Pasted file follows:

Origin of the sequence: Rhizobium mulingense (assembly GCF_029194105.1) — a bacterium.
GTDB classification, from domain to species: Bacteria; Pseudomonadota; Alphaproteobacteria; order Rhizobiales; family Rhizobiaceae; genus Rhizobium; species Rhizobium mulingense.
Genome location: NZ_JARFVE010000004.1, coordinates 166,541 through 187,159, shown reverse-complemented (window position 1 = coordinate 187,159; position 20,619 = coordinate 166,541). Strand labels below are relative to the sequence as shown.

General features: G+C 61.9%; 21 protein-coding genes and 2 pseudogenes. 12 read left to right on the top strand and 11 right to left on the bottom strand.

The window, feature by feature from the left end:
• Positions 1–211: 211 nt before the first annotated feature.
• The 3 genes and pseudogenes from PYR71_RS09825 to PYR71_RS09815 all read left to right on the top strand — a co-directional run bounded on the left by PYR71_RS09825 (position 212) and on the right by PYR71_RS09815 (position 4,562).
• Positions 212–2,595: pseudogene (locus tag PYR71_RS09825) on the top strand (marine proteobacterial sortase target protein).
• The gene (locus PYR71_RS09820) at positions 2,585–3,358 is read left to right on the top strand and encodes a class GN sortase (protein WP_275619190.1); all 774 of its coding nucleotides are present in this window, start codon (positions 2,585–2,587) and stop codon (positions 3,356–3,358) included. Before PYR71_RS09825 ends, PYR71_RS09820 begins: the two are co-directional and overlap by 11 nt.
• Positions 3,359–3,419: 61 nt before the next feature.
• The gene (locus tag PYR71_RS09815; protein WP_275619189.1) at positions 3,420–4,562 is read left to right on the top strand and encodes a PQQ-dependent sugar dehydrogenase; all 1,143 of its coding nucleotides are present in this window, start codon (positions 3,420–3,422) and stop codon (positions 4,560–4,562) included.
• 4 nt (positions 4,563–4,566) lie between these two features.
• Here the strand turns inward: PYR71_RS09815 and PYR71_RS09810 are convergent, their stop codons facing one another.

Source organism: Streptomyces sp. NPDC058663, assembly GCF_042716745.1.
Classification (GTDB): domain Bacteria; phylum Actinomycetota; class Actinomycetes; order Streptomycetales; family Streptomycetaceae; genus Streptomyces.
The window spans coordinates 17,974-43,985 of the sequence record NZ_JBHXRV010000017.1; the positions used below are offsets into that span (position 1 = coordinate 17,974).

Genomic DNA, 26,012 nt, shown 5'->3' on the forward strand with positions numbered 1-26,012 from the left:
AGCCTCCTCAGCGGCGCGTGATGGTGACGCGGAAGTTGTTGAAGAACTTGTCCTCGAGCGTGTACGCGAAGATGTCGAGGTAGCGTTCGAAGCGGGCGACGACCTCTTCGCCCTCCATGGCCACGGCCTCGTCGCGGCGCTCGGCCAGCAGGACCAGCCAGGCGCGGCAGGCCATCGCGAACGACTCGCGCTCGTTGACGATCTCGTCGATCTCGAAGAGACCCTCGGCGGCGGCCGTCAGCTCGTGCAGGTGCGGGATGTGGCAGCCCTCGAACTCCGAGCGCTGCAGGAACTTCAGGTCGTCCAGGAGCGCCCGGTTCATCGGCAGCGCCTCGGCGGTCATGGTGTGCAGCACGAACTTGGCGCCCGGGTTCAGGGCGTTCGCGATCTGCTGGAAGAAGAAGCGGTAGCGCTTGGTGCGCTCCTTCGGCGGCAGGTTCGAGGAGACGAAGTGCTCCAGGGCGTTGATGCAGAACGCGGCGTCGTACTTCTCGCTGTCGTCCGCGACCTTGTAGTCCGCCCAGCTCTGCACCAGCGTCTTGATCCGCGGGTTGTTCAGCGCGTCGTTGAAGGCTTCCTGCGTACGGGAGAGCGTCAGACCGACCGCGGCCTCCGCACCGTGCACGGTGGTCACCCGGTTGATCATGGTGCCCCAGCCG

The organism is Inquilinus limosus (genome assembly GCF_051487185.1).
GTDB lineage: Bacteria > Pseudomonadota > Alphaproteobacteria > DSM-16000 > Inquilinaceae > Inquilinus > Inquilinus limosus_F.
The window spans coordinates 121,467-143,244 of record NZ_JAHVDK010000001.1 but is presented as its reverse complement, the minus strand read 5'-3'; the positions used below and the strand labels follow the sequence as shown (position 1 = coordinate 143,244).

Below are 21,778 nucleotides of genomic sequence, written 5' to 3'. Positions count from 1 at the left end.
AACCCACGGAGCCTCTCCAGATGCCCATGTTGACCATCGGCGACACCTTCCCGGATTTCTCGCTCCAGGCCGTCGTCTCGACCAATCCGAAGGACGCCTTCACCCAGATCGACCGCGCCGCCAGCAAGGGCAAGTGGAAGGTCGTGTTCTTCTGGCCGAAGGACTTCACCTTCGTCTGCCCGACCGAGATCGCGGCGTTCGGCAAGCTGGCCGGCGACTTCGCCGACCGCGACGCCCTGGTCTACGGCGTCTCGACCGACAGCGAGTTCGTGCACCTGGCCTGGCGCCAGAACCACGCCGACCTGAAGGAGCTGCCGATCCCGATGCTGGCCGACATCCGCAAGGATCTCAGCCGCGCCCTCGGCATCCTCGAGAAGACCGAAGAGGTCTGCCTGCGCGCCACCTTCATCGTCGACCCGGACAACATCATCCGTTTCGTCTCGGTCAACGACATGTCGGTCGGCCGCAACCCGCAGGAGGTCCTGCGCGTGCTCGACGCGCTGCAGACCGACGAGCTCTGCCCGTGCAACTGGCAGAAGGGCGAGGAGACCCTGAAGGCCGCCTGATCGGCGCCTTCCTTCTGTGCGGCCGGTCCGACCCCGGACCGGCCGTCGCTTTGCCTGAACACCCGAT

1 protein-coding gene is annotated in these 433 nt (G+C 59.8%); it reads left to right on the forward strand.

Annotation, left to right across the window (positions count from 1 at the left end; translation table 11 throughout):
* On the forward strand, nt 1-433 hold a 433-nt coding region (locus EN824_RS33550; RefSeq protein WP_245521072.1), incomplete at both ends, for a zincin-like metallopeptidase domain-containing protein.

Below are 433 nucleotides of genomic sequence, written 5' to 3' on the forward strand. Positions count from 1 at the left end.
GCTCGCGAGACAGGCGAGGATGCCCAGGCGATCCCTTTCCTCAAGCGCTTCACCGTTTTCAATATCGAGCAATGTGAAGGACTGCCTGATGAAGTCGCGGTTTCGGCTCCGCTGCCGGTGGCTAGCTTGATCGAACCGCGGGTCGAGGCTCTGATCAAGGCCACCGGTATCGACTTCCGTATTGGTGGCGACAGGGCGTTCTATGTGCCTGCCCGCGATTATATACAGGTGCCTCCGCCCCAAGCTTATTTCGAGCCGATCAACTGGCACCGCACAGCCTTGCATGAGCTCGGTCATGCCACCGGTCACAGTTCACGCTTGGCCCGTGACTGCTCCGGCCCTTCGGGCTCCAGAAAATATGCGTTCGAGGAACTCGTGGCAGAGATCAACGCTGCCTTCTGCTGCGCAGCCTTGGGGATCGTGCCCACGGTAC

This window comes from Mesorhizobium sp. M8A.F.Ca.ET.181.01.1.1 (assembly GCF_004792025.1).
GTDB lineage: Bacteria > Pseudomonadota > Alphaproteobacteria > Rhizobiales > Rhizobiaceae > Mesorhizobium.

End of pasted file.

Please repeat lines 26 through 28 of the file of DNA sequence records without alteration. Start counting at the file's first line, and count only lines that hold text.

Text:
* On the forward strand, nt 1-433 hold a 433-nt coding region (locus EN824_RS33550; RefSeq protein WP_245521072.1), incomplete at both ends, for a zincin-like metallopeptidase domain-containing protein.

Below are 433 nucleotides of genomic sequence, written 5' to 3' on the forward strand. Positions count from 1 at the left end.
GCTCGCGAGACAGGCGAGGATGCCCAGGCGATCCCTTTCCTCAAGCGCTTCACCGTTTTCAATATCGAGCAATGTGAAGGACTGCCTGATGAAGTCGCGGTTTCGGCTCCGCTGCCGGTGGCTAGCTTGATCGAACCGCGGGTCGAGGCTCTGATCAAGGCCACCGGTATCGACTTCCGTATTGGTGGCGACAGGGCGTTCTATGTGCCTGCCCGCGATTATATACAGGTGCCTCCGCCCCAAGCTTATTTCGAGCCGATCAACTGGCACCGCACAGCCTTGCATGAGCTCGGTCATGCCACCGGTCACAGTTCACGCTTGGCCCGTGACTGCTCCGGCCCTTCGGGCTCCAGAAAATATGCGTTCGAGGAACTCGTGGCAGAGATCAACGCTGCCTTCTGCTGCGCAGCCTTGGGGATCGTGCCCACGGTAC